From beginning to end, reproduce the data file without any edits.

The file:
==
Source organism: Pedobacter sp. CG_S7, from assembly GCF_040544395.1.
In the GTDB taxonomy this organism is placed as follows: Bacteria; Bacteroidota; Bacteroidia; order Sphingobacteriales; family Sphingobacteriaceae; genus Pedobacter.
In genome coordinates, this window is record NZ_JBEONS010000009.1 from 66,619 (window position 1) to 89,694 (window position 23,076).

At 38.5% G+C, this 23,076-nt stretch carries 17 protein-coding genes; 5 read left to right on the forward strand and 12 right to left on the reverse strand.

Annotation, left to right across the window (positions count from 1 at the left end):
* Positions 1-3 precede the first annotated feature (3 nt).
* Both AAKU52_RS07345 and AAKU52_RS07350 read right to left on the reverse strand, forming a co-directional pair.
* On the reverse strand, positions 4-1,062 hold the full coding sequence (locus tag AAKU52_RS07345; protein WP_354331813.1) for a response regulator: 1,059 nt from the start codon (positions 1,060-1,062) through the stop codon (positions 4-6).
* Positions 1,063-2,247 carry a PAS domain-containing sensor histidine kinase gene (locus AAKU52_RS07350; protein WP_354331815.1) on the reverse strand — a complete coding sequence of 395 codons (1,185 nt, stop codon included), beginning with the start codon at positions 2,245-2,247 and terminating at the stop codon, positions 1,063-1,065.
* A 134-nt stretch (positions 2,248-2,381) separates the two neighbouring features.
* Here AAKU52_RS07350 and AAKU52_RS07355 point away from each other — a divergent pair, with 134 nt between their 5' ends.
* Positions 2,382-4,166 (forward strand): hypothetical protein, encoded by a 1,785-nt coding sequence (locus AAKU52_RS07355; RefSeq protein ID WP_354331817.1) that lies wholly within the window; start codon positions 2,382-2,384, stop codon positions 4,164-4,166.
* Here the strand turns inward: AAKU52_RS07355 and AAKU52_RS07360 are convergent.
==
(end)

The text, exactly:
Source organism: Pedobacter sp. CG_S7, from assembly GCF_040544395.1.
In the GTDB taxonomy this organism is placed as follows: Bacteria; Bacteroidota; Bacteroidia; order Sphingobacteriales; family Sphingobacteriaceae; genus Pedobacter.
In genome coordinates, this window is record NZ_JBEONS010000009.1 from 66,619 (window position 1) to 89,694 (window position 23,076).

At 38.5% G+C, this 23,076-nt stretch carries 17 protein-coding genes; 5 read left to right on the forward strand and 12 right to left on the reverse strand.

Annotation, left to right across the window (positions count from 1 at the left end):
* Positions 1-3 precede the first annotated feature (3 nt).
* Both AAKU52_RS07345 and AAKU52_RS07350 read right to left on the reverse strand, forming a co-directional pair.
* On the reverse strand, positions 4-1,062 hold the full coding sequence (locus tag AAKU52_RS07345; protein WP_354331813.1) for a response regulator: 1,059 nt from the start codon (positions 1,060-1,062) through the stop codon (positions 4-6).
* Positions 1,063-2,247 carry a PAS domain-containing sensor histidine kinase gene (locus AAKU52_RS07350; protein WP_354331815.1) on the reverse strand — a complete coding sequence of 395 codons (1,185 nt, stop codon included), beginning with the start codon at positions 2,245-2,247 and terminating at the stop codon, positions 1,063-1,065.
* A 134-nt stretch (positions 2,248-2,381) separates the two neighbouring features.
* Here AAKU52_RS07350 and AAKU52_RS07355 point away from each other — a divergent pair, with 134 nt between their 5' ends.
* Positions 2,382-4,166 (forward strand): hypothetical protein, encoded by a 1,785-nt coding sequence (locus AAKU52_RS07355; RefSeq protein ID WP_354331817.1) that lies wholly within the window; start codon positions 2,382-2,384, stop codon positions 4,164-4,166.
* Here the strand turns inward: AAKU52_RS07355 and AAKU52_RS07360 are convergent.